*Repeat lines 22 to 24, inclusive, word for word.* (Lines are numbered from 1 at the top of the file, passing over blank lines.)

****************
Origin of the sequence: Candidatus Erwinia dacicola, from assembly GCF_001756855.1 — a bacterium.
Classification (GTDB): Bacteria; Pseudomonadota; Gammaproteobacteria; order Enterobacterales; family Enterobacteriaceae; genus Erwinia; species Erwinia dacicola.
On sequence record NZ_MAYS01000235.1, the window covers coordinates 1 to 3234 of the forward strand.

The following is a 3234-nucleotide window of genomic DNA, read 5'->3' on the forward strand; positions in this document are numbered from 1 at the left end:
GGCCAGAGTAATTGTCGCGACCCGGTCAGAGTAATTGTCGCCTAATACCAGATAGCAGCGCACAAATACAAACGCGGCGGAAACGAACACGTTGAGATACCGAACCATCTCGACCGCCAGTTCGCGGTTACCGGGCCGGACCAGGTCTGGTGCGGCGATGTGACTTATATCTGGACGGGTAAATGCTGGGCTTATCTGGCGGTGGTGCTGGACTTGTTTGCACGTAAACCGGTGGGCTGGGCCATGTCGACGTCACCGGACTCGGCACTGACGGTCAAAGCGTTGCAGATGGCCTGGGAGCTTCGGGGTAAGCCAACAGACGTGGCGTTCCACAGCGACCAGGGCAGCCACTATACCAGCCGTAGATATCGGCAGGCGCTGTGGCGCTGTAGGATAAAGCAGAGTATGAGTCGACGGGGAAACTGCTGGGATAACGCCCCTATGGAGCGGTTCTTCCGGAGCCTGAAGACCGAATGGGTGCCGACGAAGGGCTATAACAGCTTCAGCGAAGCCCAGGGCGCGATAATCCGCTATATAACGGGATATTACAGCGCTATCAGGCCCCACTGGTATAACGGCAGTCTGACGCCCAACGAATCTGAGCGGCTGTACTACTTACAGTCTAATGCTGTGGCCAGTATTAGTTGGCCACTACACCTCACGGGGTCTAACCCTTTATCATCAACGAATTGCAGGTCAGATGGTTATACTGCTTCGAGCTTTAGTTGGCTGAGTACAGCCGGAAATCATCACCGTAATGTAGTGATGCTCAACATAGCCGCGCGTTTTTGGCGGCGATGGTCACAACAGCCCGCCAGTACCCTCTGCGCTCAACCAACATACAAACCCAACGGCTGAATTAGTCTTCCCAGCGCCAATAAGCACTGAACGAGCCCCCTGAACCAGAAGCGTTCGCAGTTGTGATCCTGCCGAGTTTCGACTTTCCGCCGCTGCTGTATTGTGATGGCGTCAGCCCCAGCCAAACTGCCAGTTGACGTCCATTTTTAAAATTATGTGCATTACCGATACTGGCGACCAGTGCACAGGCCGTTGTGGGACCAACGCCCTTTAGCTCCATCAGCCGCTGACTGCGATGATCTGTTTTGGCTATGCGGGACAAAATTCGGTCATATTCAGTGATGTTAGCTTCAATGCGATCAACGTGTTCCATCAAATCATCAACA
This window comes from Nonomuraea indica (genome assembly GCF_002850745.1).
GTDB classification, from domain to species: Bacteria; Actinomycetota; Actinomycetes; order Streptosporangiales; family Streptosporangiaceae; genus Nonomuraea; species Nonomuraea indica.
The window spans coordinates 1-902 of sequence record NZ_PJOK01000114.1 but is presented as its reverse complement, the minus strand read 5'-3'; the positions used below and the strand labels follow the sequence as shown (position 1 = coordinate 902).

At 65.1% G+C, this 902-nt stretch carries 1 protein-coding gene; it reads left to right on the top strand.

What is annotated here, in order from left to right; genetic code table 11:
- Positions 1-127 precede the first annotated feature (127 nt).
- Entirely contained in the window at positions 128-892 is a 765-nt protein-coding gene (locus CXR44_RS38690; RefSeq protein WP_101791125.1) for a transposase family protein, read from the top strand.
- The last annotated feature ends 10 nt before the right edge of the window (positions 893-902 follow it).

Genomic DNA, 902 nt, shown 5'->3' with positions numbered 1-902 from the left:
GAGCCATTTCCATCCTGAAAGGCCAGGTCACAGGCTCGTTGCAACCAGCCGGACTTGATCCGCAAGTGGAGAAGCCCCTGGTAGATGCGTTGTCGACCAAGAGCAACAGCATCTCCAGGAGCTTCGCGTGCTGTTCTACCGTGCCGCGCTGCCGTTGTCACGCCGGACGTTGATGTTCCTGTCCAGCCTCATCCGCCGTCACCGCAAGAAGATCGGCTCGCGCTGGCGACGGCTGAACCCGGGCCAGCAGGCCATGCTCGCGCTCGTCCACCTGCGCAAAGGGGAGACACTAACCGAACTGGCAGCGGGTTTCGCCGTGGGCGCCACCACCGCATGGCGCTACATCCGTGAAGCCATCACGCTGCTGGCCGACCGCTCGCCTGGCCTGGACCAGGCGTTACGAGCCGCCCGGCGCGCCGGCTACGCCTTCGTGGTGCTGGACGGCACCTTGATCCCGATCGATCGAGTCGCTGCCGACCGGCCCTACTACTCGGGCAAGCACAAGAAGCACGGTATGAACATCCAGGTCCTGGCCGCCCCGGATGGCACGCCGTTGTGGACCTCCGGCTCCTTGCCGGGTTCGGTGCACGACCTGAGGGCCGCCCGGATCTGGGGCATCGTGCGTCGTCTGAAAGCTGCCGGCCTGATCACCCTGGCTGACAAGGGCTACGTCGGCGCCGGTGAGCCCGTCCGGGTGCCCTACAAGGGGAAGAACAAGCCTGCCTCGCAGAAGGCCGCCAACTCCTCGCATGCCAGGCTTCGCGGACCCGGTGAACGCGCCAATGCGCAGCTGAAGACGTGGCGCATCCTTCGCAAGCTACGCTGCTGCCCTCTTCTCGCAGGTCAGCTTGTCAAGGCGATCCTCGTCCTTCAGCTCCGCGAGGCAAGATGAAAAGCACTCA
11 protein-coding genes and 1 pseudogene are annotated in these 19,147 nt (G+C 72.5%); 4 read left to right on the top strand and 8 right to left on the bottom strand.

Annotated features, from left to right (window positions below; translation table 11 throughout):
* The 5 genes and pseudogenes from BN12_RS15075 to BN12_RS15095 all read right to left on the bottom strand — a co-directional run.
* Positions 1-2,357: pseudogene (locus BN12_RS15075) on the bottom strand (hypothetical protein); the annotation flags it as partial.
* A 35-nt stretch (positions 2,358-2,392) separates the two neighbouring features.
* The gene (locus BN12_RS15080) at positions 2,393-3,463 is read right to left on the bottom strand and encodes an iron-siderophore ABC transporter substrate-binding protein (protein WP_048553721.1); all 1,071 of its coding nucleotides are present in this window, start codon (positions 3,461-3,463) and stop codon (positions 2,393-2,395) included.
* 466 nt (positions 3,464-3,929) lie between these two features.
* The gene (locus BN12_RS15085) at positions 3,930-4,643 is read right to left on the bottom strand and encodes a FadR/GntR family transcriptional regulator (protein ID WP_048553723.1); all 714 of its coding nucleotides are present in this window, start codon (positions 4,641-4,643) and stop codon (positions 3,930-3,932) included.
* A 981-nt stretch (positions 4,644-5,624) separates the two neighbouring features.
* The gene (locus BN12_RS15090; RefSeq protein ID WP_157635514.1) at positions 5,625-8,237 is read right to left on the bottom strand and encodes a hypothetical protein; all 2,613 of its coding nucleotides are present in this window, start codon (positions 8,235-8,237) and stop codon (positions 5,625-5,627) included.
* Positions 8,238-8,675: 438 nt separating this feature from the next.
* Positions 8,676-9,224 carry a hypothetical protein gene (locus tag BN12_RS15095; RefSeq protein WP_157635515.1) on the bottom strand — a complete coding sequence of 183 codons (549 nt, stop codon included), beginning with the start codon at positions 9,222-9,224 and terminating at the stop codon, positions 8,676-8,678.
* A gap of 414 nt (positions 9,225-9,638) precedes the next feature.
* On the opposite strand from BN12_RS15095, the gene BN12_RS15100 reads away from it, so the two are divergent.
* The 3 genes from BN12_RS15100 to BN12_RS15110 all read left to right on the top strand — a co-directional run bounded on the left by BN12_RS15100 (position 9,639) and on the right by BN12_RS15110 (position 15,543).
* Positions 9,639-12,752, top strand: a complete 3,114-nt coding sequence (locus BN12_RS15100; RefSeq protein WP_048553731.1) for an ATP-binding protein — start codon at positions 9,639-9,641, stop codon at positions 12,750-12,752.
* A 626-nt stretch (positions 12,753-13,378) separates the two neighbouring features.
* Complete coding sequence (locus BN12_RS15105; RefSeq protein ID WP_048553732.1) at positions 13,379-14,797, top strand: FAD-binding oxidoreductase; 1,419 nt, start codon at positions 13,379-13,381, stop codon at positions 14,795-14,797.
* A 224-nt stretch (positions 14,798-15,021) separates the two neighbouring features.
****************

* 466 nt (positions 3,464-3,929) lie between these two features.
* The gene (locus BN12_RS15085) at positions 3,930-4,643 is read right to left on the bottom strand and encodes a FadR/GntR family transcriptional regulator (protein ID WP_048553723.1); all 714 of its coding nucleotides are present in this window, start codon (positions 4,641-4,643) and stop codon (positions 3,930-3,932) included.
* A 981-nt stretch (positions 4,644-5,624) separates the two neighbouring features.